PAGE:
IDEAS home Printed from
   My bibliography  Save this article

Business Cycles and the Behavior of Energy Prices


  • Apostolos Serletis
  • Vaughn Hullernan


This paper tests the theory of storage-the hypothesis that the marginal convenience yield on inventory falls at a decreasing rate as inventory increases in energy markets (crude oil, heating oil, and unleaded gas markets). We use the Fama and French (1988) indirect test, based on the relative variation in spot and futures prices. The results suggest that the theory holds for the energy markets.

Suggested Citation

  • Apostolos Serletis & Vaughn Hullernan, 1994. "Business Cycles and the Behavior of Energy Prices," The Energy Journal, International Association for Energy Economics, vol. 0(Number 2), pages 125-134.
  • Handle: RePEc:aen:journl:1994v15-02-a07

    Download full text from publisher

    File URL:
    Download Restriction: Access to full text is restricted to IAEE members and subscribers.

    As the access to this document is restricted, you may want to look for a different version below or search for a different version of it.

    Other versions of this item:

    References listed on IDEAS

    1. Fama, Eugene F & French, Kenneth R, 1988. " Business Cycles and the Behavior of Metals Prices," Journal of Finance, American Finance Association, vol. 43(5), pages 1075-1093, December.
    2. Lester G. Telser, 1958. "Futures Trading and the Storage of Cotton and Wheat," Journal of Political Economy, University of Chicago Press, vol. 66, pages 233-233.
    3. French, Kenneth R, 1986. "Detecting Spot Price Forecasts in Futures Prices," The Journal of Business, University of Chicago Press, vol. 59(2), pages 39-54, April.
    4. Fama, Eugene F., 1984. "Forward and spot exchange rates," Journal of Monetary Economics, Elsevier, vol. 14(3), pages 319-338, November.
    5. Serletis, Apostolos, 1991. "Rational expectations, risk and efficiency in energy futures markets," Energy Economics, Elsevier, vol. 13(2), pages 111-115, April.
    Full references (including those not matched with items on IDEAS)


    Citations are extracted by the CitEc Project, subscribe to its RSS feed for this item.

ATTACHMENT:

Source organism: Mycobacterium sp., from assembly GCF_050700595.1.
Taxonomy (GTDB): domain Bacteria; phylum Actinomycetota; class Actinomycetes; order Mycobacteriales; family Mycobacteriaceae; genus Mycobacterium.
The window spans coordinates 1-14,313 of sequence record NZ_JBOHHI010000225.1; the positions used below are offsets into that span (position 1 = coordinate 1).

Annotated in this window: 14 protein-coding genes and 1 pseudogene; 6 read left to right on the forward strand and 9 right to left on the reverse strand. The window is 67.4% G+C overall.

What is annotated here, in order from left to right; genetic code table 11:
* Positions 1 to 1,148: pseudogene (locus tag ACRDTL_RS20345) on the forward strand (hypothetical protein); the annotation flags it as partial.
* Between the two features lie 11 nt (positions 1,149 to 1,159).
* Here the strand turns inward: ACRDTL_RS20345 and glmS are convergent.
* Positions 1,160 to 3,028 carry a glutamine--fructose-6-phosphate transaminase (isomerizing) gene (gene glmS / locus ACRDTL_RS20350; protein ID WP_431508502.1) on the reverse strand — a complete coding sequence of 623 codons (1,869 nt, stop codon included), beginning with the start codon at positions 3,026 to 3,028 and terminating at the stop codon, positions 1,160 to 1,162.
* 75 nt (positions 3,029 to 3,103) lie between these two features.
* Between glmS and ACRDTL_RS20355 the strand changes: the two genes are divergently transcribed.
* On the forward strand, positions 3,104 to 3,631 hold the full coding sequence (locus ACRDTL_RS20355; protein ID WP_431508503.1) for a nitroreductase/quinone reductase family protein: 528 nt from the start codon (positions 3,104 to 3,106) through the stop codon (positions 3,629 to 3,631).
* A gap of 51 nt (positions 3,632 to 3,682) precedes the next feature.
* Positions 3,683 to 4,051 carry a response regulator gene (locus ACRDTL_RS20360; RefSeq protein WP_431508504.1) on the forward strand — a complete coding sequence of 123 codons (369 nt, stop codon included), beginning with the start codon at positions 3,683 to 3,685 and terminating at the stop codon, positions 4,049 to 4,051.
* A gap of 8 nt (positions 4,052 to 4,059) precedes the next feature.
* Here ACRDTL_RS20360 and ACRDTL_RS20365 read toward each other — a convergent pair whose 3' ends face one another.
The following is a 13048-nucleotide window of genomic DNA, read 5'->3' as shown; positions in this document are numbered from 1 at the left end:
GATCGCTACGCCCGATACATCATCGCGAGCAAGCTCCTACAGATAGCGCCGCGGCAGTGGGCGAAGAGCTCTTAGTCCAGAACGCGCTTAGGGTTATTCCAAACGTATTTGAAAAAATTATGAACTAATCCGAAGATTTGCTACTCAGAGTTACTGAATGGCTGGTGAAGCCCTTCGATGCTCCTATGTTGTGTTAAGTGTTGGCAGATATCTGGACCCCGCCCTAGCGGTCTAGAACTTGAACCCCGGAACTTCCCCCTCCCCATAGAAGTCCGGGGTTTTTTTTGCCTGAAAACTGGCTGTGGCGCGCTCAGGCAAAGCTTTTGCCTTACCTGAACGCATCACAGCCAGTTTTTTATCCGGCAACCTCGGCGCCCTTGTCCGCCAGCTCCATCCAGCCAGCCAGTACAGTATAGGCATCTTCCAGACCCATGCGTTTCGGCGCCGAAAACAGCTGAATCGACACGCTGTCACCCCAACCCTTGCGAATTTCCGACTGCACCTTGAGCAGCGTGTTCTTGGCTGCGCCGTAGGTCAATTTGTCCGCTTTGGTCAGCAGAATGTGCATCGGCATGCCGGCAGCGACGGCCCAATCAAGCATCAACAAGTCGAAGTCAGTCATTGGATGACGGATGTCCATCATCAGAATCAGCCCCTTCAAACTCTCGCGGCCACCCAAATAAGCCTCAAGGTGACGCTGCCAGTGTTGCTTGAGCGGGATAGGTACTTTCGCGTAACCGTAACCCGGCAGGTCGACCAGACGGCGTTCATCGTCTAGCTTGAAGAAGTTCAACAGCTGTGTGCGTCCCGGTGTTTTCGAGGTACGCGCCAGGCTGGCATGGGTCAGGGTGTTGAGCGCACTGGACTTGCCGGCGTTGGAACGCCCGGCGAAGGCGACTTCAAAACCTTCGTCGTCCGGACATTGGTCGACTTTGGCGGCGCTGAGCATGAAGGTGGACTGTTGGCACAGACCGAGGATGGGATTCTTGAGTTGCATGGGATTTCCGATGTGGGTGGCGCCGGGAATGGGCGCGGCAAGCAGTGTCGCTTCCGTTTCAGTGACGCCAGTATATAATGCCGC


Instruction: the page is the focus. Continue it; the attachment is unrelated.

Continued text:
Cited by:

    1. Kucher, Oleg & Kurov, Alexander, 2014. "Business cycle, storage, and energy prices," Review of Financial Economics, Elsevier, vol. 23(4), pages 217-226.
    2. Thoma, Mark, 2004. "Electrical energy usage over the business cycle," Energy Economics, Elsevier, vol. 26(3), pages 463-485, May.
    3. Brajesh Kumar, 2016. "Asymmetric Volatility of Net Convenience Yield: Evidence from Indian Commodity Futures Markets," Proceedings of Economics and Finance Conferences 3205752, International Institute of Social and Economic Sciences.

    More about this item

    JEL classification:

    • F0 - International Economics - - General


    Access and download statistics


    All material on this site has been provided by the respective publishers and authors. You can help correct errors and omissions. When requesting a correction, please mention this item's handle: RePEc:aen:journl:1994v15-02-a07. See general information about how to correct material in RePEc.

    For technical questions regarding this item, or to correct its authors, title, abstract, bibliographic or download information, contact: (David Williams). General contact details of provider: .

    If you have authored this item and are not yet registered with RePEc, we encourage you to do it here. This allows to link your profile to this item. It also allows you to accept potential citations to this item that we are uncertain about.

    If CitEc recognized a reference but did not link an item in RePEc to it, you can help with this form .

    If you know of missing items citing this one, you can help us creating those links by adding the relevant references in the same way as above, for each refering item. If you are a registered author of this item, you may also want to check the "citations" tab in your RePEc Author Service profile, as there may be some citations waiting for confirmation.

    Please note that corrections may take a couple of weeks to filter through the various RePEc services.

    IDEAS is a RePEc service hosted by the Research Division of the Federal Reserve Bank of St. Louis . RePEc uses bibliographic data supplied by the respective publishers.